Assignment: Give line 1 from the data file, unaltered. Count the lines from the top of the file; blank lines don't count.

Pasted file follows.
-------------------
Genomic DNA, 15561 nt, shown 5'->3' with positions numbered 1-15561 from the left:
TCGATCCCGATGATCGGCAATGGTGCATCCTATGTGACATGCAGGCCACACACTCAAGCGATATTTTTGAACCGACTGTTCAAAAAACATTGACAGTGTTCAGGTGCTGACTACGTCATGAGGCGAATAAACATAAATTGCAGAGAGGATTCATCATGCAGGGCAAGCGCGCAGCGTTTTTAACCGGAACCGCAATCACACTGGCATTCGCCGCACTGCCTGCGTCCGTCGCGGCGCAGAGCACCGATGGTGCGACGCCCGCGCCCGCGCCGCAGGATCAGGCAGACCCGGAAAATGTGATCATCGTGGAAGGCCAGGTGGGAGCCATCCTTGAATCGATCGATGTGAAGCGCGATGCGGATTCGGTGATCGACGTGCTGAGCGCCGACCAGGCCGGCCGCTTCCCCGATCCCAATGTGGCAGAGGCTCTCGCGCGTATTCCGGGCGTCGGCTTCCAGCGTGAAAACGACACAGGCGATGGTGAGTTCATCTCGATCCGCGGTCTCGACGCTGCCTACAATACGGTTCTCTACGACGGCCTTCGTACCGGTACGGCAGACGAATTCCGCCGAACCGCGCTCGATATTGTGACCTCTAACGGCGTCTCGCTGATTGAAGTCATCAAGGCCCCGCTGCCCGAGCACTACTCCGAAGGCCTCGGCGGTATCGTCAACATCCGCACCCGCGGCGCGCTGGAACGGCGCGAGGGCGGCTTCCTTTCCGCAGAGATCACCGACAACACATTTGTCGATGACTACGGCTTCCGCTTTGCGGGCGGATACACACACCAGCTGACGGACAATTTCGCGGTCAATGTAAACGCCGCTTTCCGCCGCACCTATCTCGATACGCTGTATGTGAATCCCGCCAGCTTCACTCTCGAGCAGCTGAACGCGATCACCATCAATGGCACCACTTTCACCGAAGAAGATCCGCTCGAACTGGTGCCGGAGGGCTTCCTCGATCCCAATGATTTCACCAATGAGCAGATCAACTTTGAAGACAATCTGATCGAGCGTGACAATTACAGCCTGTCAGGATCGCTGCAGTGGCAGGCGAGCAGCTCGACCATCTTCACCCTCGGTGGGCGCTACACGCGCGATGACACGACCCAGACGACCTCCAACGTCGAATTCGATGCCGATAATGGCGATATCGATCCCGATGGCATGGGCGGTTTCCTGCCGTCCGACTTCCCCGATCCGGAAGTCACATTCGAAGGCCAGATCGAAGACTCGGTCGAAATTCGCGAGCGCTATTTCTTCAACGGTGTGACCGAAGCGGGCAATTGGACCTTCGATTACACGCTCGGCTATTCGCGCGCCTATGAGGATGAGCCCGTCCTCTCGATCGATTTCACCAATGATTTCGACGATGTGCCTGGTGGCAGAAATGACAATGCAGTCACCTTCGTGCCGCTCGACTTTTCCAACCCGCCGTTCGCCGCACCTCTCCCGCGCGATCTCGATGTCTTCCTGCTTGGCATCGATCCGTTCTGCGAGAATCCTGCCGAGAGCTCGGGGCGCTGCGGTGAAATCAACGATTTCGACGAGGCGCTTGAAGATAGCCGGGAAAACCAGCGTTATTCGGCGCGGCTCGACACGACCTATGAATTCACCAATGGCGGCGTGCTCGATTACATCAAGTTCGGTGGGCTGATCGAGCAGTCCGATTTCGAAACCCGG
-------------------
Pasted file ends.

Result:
Genomic DNA, 15561 nt, shown 5'->3' with positions numbered 1-15561 from the left: